A bipartisan group of senators that has been meeting on and off for months to hammer out a budget deficit reduction plan appears to have reunited and gained support on both sides of the aisle for a plan to reduce the budget deficit by $3.7 trillion over 10 years.
The group, known as the Gang of Six, presented its proposals, which include both spending cuts and some tax increases, to a larger group of senators on Tuesday morning and received words of encouragement from the White House. The group includes Sen. Dick Durbin, D-Ill., Kent Conrad, D-N.D., Mark Warner, D-Va., Saxby Chambliss, R-Ga., Mike Crapo, R-Idaho, and Tom Coburn, R-Okla., who had earlier left the group after they reached an impasse over tax increases. However, he was reportedly back with the group on Tuesday. Their plan attracted support from several leading Republicans, including Senators Kay Bailey Hutchison, R-Texas; Lamar Alexander, R-Tenn., and Mike Johanns, R-Neb.
“The good news is that today a group of senators, the Gang of Six, Democrats and Republicans — I guess now Gang of Seven, because one additional Republican senator added on— put forward a proposal that is broadly consistent with the approach that I've urged,” said Obama. “What it says is we've got to be serious about reducing discretionary spending both in domestic spending and defense; we've got to be serious about tackling health care spending and entitlements in a serious way; and we've got to have some additional revenue so that we have an approach in which there is shared sacrifice and everybody is giving up something.”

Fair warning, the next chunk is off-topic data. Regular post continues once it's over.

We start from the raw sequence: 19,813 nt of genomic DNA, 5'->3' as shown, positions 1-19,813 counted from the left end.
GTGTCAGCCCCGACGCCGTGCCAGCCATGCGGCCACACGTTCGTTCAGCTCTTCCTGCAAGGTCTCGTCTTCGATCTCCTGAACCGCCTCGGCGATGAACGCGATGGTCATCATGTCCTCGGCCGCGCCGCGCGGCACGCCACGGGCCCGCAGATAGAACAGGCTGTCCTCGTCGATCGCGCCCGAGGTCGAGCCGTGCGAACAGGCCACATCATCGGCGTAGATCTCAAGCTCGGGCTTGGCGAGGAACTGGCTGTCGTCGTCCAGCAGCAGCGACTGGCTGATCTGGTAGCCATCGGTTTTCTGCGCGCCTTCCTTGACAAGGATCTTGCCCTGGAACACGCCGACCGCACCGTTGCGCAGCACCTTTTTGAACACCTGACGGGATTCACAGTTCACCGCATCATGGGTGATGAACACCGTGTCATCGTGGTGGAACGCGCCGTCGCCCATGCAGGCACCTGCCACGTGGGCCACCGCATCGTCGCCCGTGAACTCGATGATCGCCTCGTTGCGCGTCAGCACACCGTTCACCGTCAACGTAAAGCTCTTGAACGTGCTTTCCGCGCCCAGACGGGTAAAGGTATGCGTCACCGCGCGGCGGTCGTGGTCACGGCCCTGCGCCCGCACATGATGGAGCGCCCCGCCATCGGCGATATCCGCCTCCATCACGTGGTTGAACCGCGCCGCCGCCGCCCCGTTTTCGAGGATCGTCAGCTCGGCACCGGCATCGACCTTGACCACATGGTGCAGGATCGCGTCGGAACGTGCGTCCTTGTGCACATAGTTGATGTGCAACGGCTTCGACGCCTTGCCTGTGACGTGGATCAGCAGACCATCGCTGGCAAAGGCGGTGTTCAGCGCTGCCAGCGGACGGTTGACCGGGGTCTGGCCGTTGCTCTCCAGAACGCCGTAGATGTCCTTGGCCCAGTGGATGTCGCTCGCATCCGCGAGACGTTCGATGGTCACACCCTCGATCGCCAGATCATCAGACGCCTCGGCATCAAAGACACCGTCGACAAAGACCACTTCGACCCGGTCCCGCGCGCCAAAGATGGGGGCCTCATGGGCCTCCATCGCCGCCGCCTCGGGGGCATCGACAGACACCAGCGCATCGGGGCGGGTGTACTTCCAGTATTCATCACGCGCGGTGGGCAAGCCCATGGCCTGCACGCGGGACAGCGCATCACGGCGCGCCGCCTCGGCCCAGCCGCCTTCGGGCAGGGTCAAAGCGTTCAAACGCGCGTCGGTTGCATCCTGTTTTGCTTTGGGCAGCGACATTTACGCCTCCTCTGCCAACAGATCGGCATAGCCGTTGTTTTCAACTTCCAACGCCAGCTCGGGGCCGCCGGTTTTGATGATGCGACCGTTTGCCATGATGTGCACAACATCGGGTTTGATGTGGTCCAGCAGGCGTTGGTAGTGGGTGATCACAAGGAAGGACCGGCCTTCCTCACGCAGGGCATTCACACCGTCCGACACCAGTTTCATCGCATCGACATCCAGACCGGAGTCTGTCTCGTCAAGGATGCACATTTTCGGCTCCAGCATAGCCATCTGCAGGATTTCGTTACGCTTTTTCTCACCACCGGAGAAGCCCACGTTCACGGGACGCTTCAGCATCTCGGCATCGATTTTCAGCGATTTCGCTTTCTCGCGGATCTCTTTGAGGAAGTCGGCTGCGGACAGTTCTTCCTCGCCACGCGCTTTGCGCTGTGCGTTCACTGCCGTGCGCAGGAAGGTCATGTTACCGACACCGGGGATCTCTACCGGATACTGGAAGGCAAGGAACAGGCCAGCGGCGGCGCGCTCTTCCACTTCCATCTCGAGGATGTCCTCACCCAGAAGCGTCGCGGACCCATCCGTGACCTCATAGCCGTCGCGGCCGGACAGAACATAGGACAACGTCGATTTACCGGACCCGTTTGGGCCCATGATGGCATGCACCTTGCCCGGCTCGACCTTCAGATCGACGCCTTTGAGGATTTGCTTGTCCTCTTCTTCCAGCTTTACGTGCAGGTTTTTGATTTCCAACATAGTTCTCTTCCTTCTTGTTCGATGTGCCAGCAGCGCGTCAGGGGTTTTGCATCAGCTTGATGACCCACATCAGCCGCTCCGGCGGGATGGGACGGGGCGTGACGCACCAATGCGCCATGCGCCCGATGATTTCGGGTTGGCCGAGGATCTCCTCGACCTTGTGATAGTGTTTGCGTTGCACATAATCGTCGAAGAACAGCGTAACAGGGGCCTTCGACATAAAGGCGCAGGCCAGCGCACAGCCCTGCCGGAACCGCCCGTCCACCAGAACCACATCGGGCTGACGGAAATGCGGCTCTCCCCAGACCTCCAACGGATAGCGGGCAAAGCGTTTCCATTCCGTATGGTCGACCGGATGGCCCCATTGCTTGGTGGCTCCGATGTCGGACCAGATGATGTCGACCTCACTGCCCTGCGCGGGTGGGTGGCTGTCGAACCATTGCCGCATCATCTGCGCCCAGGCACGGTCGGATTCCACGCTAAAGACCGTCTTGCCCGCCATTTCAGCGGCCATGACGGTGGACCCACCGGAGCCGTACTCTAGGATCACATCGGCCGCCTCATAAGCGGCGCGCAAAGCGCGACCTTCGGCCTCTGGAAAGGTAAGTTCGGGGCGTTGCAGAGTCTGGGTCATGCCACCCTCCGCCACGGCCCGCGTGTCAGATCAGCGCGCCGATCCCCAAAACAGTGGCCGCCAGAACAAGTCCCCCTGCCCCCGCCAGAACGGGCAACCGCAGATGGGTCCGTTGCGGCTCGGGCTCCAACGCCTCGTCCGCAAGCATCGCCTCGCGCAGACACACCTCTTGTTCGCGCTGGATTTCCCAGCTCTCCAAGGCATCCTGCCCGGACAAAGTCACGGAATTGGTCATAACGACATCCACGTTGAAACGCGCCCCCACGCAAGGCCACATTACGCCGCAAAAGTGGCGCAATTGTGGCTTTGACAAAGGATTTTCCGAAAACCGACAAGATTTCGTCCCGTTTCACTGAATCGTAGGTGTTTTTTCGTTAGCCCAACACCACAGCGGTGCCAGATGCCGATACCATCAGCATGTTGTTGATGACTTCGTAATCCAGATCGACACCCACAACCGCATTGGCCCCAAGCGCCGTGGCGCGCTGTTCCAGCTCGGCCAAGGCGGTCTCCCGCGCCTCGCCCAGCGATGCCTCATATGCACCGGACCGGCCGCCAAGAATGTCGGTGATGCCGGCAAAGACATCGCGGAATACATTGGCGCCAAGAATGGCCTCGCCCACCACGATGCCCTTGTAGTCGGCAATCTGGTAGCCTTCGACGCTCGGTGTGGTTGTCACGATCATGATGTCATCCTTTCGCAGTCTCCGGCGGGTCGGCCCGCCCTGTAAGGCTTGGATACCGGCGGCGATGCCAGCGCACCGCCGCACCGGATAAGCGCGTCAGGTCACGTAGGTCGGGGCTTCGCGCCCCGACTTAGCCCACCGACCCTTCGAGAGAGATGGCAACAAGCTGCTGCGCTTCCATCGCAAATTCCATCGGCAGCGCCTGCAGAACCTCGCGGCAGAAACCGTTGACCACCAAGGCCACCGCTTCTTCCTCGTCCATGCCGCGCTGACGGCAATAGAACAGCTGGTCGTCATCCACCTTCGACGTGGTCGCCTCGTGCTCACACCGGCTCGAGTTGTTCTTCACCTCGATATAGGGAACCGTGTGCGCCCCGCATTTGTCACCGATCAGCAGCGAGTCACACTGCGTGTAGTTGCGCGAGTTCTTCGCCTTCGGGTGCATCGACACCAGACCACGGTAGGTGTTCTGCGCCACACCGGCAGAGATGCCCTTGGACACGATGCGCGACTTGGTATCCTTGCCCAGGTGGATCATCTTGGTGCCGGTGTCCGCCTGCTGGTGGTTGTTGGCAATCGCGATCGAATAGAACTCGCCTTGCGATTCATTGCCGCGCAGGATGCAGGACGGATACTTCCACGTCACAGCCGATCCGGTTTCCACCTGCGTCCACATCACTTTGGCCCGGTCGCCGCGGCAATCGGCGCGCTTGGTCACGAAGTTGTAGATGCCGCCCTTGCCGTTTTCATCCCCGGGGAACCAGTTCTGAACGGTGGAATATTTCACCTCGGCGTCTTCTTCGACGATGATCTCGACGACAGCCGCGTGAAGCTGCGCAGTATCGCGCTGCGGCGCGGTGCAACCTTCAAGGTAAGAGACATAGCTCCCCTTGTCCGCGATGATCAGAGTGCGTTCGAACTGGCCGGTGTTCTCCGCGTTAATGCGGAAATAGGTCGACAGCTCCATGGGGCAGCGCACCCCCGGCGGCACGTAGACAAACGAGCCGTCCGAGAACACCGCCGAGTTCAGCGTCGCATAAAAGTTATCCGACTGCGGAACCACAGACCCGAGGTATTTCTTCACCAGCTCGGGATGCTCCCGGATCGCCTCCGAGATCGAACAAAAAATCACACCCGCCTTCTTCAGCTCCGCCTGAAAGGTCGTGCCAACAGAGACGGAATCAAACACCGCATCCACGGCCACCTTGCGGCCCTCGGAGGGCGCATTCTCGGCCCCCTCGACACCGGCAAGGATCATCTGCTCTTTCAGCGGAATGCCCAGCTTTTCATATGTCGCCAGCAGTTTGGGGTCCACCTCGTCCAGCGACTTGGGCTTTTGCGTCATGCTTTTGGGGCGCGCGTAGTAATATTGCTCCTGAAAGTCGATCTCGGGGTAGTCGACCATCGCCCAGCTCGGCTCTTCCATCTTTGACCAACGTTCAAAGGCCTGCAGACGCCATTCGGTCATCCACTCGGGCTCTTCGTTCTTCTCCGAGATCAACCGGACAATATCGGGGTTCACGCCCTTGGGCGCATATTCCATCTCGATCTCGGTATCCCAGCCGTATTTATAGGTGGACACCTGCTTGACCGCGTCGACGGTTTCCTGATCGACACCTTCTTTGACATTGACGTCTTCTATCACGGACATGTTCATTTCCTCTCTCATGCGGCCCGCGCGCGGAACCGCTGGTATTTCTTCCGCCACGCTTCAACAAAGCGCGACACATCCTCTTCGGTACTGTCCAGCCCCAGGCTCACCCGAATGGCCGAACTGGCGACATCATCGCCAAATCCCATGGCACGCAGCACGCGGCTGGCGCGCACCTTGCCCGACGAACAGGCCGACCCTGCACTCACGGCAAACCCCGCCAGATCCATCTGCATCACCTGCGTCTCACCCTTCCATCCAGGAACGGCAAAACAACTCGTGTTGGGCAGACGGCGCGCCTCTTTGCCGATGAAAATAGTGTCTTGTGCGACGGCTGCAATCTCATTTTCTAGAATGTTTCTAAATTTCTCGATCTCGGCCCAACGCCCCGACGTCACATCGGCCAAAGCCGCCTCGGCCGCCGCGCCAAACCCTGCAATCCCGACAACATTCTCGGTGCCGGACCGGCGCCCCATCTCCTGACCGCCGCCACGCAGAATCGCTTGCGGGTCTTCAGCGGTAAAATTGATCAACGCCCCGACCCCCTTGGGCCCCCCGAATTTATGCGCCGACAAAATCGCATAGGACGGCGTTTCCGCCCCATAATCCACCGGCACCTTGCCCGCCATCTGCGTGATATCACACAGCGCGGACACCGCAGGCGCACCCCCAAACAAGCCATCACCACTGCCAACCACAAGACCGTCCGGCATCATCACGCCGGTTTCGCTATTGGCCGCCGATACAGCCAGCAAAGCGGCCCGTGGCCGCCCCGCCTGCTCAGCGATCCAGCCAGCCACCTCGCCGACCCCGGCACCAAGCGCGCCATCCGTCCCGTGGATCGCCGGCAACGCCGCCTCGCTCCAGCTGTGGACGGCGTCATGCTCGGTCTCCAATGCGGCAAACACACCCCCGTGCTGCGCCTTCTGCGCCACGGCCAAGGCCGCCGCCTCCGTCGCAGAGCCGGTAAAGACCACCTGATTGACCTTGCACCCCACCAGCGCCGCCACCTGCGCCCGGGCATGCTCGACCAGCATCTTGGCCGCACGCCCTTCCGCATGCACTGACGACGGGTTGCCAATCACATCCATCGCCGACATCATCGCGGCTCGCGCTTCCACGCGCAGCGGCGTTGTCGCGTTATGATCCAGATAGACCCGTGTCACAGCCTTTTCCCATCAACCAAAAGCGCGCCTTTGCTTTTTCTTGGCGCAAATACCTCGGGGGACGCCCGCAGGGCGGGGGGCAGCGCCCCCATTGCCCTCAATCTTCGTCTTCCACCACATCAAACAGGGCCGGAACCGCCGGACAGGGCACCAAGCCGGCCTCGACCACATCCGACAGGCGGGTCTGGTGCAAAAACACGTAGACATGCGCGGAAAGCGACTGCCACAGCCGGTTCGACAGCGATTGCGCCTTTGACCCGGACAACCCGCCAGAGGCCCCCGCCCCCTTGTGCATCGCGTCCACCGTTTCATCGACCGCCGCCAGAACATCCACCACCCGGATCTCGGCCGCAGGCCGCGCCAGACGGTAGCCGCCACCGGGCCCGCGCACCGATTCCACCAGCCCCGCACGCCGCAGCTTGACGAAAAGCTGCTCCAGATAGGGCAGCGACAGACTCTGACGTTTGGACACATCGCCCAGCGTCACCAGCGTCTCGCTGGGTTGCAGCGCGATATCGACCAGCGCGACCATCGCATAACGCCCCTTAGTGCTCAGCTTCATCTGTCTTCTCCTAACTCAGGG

However, the legislation is not going to be ready in time to raise the debt limit by August 2 and avert a government default. The plan reportedly includes three separate tax rates, one at 8-12 percent, another at 14-22 percent, and a third at 23-29 percent, according to the Associated Press. The plan would also reduce tax breaks on mortgage deductions, 401(k) plans and IRAs, charitable deductions, child tax credits and other areas. The plan also proposes to close some corporate tax loopholes, lower tax rates for both individuals and businesses, and eliminate the alternative minimum tax. It would also cut $500 billion immediately from the deficit, and give Congress an additional six months to come up with other spending reductions.
Meanwhile, House Republicans have moved ahead with a vote on a “cut, cap, and balance plan” that would require approval of a balanced budget amendment in Congress before the debt limit could be raised. The amendment would require two-thirds supermajorities in both chambers to approve any future tax increases. That measure, however, is not expected to pass the Senate or survive a Presidential veto.
Senate Majority Leader Harry Reid-D-Nev., and Senate Minority Leader Mitch McConnell, R-Ken., are also working on a separate deal that would provide a series of three votes on incremental raises in the debt ceiling tied to spending cuts. That is seen as a contingency plan in case lawmakers fail to reach an agreement.
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